Chronic obstructive pulmonary disease (COPD) is a progressive lung disease which is characterised by persistent respiratory symptoms and airflow limitation. The airflow limitation is associated with airway or alveolar irregularities provoked by significant exposure to noxious particles or gases. The chronic airflow limitation is caused by a combination of small airways disease like obstructive bronchiolitis and parenchymal destruction.
Common COPD symptoms include cough and sputum production, dyspnoea and wheezing. COPD patients experience cough throughout the day. Cough in COPD is often productive of relatively small amounts of sputum which is usually purulent. Breathlessness or dyspnoea is the symptom that produces most disability in COPD. It occurs usually with exertion, and as the disease progresses, dyspnoea may occur while at rest. Wheezing is the result of bronchial muscle contraction and structural narrowing of the airways.
Other COPD signs and symptoms may also include the following:
Tobacco smoking is the most commonly encountered cause of COPD worldwide. Smoking other types of tobacco, such as pipe and cigar, and marijuana can also place the smoker at risk for COPD.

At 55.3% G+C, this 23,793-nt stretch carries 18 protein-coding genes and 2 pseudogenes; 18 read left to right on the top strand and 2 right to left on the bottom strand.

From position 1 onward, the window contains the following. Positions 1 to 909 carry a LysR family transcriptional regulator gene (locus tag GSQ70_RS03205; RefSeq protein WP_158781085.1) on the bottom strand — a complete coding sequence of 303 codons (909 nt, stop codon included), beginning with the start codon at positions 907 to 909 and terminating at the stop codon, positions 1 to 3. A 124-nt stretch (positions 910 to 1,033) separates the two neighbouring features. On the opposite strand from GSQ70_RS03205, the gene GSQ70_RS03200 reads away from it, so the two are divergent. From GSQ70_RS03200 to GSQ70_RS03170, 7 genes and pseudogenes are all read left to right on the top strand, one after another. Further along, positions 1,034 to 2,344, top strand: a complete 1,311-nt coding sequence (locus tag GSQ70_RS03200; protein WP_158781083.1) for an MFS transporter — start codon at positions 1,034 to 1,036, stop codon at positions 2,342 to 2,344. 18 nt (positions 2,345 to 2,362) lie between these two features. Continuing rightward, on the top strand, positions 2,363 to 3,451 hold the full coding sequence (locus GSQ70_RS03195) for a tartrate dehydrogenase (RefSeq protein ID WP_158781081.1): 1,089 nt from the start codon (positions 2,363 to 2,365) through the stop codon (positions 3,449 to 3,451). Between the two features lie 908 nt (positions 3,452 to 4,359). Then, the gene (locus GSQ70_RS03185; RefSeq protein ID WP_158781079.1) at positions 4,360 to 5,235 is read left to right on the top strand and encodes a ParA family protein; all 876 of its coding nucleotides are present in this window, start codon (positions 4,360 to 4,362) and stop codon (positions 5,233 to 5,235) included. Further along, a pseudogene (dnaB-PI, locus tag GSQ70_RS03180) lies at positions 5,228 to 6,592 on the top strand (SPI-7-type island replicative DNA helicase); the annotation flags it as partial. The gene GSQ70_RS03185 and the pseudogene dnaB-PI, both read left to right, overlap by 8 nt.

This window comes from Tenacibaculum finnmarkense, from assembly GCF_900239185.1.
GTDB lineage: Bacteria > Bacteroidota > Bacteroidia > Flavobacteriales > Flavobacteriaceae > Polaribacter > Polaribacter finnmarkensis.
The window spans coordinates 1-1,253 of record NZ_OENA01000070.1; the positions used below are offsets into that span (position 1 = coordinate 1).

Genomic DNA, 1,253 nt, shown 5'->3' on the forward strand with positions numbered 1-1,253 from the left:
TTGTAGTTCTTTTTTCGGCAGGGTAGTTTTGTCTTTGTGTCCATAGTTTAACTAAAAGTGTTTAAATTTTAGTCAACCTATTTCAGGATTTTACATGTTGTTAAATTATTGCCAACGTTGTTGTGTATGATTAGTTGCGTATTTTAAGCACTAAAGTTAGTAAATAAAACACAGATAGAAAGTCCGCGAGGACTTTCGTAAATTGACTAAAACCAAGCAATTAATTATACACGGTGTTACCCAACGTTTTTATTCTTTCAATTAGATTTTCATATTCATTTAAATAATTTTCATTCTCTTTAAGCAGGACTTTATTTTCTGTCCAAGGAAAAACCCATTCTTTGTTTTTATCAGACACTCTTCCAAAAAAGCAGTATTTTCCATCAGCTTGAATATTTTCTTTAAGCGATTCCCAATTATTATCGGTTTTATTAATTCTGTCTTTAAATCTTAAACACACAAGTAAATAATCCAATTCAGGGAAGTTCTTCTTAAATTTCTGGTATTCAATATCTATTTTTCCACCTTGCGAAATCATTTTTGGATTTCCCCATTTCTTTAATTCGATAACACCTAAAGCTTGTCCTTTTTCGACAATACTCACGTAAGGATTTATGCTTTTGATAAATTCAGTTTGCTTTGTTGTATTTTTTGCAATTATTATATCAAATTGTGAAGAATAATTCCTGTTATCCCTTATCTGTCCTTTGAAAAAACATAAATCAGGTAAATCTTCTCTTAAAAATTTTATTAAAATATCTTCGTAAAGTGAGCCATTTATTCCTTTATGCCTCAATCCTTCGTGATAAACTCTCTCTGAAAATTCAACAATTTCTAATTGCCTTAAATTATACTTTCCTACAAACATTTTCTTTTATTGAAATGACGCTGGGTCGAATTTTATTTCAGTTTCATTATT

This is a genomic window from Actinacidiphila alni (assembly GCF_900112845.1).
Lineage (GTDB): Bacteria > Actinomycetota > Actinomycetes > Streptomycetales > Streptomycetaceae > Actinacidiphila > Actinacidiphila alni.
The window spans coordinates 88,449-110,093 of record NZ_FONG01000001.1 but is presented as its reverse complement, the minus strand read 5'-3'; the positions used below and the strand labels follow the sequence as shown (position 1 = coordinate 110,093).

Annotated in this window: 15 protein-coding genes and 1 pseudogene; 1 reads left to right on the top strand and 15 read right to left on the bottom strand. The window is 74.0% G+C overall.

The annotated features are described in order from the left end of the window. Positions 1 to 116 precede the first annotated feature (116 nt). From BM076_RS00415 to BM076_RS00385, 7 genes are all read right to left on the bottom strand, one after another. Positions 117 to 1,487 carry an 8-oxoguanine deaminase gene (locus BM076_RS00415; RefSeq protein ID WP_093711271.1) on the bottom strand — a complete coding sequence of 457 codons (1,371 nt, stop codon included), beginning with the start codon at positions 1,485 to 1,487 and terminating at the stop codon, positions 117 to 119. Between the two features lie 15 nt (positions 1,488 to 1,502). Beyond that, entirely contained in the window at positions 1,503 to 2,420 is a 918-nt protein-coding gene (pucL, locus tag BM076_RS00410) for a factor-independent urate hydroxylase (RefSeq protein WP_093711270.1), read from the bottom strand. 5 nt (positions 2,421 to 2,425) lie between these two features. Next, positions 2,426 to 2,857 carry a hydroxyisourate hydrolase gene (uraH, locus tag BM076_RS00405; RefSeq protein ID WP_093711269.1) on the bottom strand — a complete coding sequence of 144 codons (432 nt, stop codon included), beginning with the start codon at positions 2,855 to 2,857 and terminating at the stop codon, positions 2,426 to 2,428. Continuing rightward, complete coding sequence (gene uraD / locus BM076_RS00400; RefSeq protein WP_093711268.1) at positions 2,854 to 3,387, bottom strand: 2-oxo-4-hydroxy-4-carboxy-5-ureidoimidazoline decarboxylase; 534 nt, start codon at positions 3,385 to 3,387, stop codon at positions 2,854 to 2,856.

Non-smokers may also develop COPD when associated with long-term exposure to particles and noxious gases. Host factors including genetics, airway hyper-responsiveness and poor lung growth during childhood can be COPD causes, too.
Additionally, cumulative exposure to outdoor, indoor and occupational air pollution is a COPD risk factor. Indoor air pollution is caused by the burning of woods and biomass fuels.
According to the U.K. National Health Services, COPD can be treated by lifestyle changes, medicines, pulmonary rehabilitation, oxygen therapy and surgery, to help improve the overall wellness of the COPD patient and slow the progress of the disease.
Major lifestyle changes include quitting smoking, avoiding lung irritants, and creating a COPD diet plan as well as a physical activity plan with a doctor.
Medications that are recommended for treating COPD can come in a liquid form (inhaled or nebulized medications) or in tablets or capsules (orally taken medications).
Pulmonary rehabilitation is aimed at treating patients with chronic breathing problems. It is a broad programme which may include an exercise programme, a disease management training, and nutritional and psychological counselling.
Oxygen therapy can help improve the breathing of a patient with severe COPD who has low oxygen levels in the blood. The patient may need oxygen all the time or at certain times, which can be given using nasal prongs or a mask.
Surgery may be considered when the COPD symptoms are severe and have not been improved by taking medicines. Surgical treatment options associated with treating COPD include bullectomy, lung volume reduction surgery, and lung transplant.